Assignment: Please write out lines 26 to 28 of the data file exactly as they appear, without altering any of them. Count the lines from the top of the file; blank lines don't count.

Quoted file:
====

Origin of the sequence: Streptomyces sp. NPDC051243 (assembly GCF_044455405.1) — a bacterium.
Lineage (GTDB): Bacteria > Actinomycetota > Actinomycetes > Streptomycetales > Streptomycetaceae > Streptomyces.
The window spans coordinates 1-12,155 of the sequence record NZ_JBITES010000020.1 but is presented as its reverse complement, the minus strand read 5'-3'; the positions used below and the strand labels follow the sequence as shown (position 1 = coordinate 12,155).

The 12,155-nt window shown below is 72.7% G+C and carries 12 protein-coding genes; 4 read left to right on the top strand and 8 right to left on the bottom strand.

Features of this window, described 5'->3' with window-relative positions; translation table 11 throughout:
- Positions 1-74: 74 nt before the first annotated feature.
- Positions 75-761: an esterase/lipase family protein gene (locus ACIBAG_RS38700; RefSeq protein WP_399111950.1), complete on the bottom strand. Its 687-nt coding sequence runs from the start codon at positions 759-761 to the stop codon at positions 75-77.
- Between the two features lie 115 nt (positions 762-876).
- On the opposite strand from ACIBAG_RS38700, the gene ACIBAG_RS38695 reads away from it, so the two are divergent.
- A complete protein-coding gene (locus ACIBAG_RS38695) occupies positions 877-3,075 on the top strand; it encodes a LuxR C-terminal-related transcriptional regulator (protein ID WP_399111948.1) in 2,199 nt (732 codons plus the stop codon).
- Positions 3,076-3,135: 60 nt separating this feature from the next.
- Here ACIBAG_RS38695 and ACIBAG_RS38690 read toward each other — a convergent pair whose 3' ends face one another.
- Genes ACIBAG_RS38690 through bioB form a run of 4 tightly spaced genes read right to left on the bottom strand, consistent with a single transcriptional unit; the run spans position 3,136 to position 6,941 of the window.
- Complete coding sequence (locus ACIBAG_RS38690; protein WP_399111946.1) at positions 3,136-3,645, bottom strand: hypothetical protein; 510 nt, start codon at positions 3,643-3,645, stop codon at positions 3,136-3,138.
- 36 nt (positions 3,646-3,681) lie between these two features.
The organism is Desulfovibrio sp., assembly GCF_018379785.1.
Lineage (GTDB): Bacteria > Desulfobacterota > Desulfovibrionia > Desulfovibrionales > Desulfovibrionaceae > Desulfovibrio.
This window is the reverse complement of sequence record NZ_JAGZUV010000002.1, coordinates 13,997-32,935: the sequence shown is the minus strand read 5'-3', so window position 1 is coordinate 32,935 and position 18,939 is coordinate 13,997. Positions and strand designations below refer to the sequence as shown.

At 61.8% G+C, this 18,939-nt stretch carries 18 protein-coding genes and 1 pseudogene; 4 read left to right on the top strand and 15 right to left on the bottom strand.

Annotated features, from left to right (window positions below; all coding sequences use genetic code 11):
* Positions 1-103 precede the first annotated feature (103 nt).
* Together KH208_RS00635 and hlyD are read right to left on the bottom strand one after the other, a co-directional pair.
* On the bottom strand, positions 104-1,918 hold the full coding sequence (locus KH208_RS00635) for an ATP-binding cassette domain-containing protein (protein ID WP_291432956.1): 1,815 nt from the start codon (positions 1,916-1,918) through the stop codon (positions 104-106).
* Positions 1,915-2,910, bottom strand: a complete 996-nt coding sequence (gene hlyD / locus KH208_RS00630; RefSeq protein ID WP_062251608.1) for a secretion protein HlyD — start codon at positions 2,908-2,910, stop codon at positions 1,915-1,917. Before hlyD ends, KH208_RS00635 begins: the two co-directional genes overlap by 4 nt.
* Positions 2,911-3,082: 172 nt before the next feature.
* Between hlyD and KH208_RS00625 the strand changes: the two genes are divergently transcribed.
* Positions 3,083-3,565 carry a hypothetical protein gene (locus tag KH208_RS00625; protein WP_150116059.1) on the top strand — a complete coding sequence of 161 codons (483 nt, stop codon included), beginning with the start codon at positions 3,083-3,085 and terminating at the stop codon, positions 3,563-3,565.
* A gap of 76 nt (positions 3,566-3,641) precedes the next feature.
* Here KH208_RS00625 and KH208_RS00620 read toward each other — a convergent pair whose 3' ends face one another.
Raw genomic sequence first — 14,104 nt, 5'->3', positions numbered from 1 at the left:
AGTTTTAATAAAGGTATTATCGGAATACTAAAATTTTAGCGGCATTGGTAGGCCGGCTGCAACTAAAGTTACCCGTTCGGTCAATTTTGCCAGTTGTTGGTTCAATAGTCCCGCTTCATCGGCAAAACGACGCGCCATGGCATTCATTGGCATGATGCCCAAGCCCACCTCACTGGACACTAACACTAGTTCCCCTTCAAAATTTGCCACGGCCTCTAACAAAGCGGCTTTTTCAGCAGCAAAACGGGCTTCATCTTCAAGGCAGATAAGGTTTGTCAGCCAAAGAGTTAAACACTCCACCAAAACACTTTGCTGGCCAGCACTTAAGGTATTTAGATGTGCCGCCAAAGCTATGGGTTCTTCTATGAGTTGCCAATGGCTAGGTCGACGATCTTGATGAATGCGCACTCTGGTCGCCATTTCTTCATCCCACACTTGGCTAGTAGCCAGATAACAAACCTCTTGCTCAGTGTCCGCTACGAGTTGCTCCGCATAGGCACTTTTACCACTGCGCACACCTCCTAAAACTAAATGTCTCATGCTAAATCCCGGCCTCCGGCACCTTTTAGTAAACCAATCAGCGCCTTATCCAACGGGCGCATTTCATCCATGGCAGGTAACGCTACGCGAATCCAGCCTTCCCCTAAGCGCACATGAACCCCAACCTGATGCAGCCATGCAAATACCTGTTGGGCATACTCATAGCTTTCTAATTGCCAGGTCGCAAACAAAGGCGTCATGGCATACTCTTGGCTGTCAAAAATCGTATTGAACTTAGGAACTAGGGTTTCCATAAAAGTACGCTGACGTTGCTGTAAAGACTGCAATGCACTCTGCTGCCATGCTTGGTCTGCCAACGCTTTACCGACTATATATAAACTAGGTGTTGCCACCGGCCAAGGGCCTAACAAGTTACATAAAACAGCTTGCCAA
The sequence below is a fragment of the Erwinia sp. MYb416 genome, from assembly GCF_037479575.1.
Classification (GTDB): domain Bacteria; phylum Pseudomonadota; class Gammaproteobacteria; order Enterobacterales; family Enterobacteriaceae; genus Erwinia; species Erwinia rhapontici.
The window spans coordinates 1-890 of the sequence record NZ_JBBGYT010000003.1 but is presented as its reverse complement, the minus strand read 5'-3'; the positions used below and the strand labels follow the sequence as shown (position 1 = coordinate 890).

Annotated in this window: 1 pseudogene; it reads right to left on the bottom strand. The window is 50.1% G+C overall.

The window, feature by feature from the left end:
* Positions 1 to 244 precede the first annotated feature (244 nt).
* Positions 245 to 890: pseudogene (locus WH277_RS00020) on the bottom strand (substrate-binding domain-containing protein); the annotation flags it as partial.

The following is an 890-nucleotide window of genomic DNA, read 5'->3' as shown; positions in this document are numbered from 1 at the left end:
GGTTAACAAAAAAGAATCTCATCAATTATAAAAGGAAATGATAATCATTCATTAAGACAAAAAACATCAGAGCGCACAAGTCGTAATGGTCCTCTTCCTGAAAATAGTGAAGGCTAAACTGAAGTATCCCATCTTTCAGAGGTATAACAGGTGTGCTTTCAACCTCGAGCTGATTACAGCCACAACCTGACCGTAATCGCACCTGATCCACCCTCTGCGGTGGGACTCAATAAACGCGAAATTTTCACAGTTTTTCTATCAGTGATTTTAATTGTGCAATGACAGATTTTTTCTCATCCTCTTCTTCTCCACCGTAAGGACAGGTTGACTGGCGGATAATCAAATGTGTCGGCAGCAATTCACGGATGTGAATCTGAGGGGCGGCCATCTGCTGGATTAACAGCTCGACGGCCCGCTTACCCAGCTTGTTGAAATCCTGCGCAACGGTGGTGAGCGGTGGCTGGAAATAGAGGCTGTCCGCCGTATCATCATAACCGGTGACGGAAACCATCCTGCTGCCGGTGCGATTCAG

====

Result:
* Between hlyD and KH208_RS00625 the strand changes: the two genes are divergently transcribed.
* Positions 3,083-3,565 carry a hypothetical protein gene (locus tag KH208_RS00625; protein WP_150116059.1) on the top strand — a complete coding sequence of 161 codons (483 nt, stop codon included), beginning with the start codon at positions 3,083-3,085 and terminating at the stop codon, positions 3,563-3,565.
* A gap of 76 nt (positions 3,566-3,641) precedes the next feature.